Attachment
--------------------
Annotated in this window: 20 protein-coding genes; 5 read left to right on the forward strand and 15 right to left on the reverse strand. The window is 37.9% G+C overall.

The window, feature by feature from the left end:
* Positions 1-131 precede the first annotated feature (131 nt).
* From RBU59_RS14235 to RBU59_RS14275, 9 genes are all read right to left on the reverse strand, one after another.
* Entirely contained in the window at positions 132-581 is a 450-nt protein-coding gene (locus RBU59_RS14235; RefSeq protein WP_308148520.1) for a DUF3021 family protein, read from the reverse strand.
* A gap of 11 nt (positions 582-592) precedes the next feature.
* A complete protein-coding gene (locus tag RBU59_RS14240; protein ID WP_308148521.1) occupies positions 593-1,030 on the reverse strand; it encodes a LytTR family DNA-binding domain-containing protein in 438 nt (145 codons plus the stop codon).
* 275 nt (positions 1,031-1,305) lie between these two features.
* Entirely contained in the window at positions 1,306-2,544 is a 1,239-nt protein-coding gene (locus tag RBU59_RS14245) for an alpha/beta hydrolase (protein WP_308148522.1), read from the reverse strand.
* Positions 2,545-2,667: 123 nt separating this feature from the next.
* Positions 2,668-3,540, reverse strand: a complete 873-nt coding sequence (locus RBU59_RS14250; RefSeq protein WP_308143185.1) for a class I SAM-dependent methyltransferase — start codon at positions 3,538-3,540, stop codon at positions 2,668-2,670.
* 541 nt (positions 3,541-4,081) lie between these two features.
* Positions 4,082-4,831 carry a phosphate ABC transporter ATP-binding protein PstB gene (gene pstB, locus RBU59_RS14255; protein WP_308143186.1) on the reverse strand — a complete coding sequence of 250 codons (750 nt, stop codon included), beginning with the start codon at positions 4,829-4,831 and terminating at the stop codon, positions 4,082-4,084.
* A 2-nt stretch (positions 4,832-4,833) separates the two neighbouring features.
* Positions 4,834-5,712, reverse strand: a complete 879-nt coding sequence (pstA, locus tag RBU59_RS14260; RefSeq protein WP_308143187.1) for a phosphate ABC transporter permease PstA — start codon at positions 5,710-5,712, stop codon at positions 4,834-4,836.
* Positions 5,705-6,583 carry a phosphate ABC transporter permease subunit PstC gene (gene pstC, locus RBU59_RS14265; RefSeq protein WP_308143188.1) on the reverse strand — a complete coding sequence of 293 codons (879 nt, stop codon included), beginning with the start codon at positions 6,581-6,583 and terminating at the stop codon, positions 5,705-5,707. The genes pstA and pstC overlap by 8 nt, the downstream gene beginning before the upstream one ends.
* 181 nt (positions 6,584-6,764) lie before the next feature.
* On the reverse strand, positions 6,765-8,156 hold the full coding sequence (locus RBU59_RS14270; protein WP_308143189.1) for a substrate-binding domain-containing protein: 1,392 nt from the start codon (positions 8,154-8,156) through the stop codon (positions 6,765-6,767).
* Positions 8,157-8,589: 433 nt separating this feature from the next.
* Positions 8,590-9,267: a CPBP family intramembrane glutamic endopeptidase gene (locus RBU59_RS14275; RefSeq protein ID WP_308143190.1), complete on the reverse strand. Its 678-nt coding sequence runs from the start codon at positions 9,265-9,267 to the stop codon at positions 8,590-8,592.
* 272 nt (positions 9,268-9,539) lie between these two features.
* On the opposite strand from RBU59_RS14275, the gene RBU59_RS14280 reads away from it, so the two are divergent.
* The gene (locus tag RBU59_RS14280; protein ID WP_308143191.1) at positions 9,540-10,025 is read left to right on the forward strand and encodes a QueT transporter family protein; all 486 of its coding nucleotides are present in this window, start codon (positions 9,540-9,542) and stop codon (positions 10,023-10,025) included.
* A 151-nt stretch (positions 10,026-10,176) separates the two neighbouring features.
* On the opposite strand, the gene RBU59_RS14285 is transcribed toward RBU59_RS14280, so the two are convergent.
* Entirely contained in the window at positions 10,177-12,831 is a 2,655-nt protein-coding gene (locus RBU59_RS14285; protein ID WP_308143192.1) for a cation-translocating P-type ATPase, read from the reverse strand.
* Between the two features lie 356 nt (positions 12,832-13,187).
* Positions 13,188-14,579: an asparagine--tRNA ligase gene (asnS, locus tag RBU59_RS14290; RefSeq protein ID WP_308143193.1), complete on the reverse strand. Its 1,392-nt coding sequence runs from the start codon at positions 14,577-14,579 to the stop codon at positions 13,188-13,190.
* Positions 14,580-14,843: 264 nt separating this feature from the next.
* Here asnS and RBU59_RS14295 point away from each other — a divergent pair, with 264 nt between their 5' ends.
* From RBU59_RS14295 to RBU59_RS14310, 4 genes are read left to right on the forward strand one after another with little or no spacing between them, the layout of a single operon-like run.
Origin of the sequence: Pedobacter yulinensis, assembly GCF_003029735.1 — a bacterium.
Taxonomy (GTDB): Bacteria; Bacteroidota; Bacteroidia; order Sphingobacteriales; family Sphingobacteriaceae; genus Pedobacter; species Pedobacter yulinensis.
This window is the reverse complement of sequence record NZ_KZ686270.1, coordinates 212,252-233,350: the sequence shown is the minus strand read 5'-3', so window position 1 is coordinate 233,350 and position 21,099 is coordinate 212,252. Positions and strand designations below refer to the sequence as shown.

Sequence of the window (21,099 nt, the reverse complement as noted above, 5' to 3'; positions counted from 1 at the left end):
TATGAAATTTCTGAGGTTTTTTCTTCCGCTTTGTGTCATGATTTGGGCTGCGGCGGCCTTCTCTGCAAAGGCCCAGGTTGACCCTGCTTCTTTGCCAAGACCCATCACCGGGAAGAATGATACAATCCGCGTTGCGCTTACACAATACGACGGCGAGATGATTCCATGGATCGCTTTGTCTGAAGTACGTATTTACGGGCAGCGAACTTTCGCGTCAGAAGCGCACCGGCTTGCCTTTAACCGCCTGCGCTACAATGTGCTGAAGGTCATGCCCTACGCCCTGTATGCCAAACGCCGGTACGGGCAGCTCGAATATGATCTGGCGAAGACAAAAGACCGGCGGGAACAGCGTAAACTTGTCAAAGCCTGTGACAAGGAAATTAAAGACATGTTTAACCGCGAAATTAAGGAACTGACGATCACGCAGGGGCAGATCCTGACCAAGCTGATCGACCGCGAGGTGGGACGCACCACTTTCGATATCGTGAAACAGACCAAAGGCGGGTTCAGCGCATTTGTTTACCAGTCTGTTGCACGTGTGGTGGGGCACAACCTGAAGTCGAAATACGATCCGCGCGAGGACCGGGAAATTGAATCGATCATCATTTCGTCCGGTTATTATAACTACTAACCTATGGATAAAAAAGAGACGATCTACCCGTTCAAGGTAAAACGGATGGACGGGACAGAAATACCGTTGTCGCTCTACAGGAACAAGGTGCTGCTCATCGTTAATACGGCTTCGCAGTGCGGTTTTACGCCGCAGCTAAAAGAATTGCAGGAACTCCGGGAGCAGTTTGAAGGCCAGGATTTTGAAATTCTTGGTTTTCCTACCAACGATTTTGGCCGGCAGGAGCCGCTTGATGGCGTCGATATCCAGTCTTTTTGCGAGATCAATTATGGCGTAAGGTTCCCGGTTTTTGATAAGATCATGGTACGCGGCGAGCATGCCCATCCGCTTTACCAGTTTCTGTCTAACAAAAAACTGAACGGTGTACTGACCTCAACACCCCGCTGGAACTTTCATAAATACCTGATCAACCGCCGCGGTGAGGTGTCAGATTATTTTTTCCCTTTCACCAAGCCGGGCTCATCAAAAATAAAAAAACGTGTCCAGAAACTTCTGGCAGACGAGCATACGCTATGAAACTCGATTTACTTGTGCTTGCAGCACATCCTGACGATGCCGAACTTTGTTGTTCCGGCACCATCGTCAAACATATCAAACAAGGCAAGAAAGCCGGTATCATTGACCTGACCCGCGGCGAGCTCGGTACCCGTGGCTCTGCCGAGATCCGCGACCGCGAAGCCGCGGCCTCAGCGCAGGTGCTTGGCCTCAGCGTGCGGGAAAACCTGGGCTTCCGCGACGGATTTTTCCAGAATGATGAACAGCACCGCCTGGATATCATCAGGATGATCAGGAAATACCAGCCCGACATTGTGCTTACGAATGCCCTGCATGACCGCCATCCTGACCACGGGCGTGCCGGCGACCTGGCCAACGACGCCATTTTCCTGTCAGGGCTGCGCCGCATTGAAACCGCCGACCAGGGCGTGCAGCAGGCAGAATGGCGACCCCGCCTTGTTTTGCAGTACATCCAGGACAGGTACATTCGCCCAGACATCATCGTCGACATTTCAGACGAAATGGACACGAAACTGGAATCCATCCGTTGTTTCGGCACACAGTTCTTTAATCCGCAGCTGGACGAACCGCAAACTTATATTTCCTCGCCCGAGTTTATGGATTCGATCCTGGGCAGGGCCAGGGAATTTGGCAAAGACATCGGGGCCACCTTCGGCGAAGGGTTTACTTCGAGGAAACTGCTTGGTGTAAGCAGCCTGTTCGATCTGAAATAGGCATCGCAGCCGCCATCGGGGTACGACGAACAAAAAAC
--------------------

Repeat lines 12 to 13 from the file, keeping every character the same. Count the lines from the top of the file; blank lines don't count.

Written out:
* 541 nt (positions 3,541-4,081) lie between these two features.
* Positions 4,082-4,831 carry a phosphate ABC transporter ATP-binding protein PstB gene (gene pstB, locus RBU59_RS14255; protein WP_308143186.1) on the reverse strand — a complete coding sequence of 250 codons (750 nt, stop codon included), beginning with the start codon at positions 4,829-4,831 and terminating at the stop codon, positions 4,082-4,084.